F0 damage is characterized by superficial damage to structures and vegitation. Well-built structures are typically unscathed, sometimes sustaining broken windows, with minor damage to roofs and chimneys. Billboards and large signs can be knocked down. Trees have large branches broken off, and can be uprooted if they have shallow roots.

F1 damage has caused significantly more fatalities than that caused by F0 tornadoes. At this level, damage to mobile homes and other temporary structures becomes significant, and cars and other vehicles can be pushed off the road. Permanent structures can suffer major damage to their roofs.

* Significant tornadoes

F2 tornadoes are the lower end of "significant", and yet are stronger than most tropical cyclones (though tropical cyclones affect a much larger area). Well-built structures can suffer serious damage, including roof loss and collapse of outer walls. Mobile homes, however, are almost totally destroyed. Vehicles can be lifted off the ground, and lighter objects can become small missiles, causing damage outside of the tornado's main path. Wooded areas will have a large percentage of their trees snapped or uprooted.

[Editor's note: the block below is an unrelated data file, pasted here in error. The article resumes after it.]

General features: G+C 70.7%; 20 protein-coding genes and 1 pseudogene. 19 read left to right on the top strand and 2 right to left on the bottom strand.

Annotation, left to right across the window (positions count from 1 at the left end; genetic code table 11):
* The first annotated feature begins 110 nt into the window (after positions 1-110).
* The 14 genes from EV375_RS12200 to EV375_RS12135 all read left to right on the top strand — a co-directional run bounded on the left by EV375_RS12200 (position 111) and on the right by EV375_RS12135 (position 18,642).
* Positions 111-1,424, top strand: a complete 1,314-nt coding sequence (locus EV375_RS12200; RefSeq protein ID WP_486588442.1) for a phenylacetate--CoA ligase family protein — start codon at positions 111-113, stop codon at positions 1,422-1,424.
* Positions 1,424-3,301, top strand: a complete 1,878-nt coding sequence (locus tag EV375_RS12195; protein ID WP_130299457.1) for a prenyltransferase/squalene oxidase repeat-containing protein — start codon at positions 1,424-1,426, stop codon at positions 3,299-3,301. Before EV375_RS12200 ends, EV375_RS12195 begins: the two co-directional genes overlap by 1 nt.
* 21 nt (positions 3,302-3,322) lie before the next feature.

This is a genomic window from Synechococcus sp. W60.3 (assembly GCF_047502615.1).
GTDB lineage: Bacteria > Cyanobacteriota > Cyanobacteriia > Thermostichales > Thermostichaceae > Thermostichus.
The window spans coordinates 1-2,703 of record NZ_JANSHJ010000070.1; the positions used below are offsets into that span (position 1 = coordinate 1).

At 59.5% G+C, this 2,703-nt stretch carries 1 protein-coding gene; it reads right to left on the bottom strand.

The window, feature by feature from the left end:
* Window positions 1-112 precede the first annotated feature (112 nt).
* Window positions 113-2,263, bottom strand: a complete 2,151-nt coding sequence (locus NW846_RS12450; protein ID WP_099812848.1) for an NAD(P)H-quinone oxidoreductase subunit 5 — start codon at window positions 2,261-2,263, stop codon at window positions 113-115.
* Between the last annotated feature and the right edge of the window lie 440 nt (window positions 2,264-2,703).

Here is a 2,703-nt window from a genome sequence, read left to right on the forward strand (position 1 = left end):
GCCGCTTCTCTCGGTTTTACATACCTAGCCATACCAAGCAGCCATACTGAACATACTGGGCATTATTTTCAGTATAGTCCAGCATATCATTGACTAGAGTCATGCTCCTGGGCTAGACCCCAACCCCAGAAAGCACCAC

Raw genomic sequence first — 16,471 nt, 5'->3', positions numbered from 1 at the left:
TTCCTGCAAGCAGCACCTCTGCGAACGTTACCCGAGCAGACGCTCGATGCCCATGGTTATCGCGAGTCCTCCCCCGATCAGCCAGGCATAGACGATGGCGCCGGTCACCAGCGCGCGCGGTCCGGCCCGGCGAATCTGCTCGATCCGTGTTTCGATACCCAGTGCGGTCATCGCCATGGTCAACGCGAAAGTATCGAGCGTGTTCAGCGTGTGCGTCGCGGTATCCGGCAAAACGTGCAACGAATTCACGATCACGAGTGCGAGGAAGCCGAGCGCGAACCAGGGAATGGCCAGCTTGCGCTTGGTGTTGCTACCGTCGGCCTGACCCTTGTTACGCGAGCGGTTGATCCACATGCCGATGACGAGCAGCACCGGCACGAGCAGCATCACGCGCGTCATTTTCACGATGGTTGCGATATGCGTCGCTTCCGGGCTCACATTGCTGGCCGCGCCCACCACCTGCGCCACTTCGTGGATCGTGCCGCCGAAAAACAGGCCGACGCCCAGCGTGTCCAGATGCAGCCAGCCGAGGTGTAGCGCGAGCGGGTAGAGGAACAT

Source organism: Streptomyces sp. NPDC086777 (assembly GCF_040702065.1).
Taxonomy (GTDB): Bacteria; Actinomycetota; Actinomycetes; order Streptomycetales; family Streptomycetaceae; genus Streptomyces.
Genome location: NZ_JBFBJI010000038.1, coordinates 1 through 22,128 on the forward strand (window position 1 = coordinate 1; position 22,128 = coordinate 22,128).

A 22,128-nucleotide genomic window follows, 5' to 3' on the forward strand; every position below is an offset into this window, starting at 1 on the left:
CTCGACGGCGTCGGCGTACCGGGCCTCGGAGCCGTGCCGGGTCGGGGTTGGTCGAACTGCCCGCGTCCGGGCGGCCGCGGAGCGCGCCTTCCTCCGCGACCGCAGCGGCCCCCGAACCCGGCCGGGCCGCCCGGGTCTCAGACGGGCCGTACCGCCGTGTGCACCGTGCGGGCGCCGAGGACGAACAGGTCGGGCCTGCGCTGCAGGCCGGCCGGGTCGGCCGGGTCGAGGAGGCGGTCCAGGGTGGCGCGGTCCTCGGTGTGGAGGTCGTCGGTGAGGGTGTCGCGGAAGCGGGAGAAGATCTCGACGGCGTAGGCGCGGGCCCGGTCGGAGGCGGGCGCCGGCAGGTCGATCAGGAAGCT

F3 damage is a serious risk to life and limb. Few parts of affected buildings are left standing; well-built structures lose outer and inner walls. Cars are lifted off the ground, and can be tossed through the air for some distance. Wooded areas will suffer almost total loss of vegitation.

* Violent tornadoes

F4 damage typically results in a total loss of the affected structure. Well-built homes are reduced to a short pile of debris. Even heavy vehicles can become airborne, with very large projectiles being flung some distance.

F5 damage is almost always total. F5 tornadoes demolish well-built houses and sweep the foundation clean. The official description of this damage states that "incredible phenomena will occur". In history, F5 tornadoes have twisted skyscrapers, and stripped asphalt from the ground.

In the United States, severe weather predictions are issued by the Storm Prediction Center, based in Norman, Oklahoma. Issued for the next three days, as well as for the four through eight day period, they will determine the probability of severe weather, including tornadoes. The SPC uses computer models, such as the NAM, GFS, WRF, and RUC to predict severe weather. They issue their outlooks based on data from these models, using such indicies as Lifted Index, CAPE, as well as temperature and dewpoint.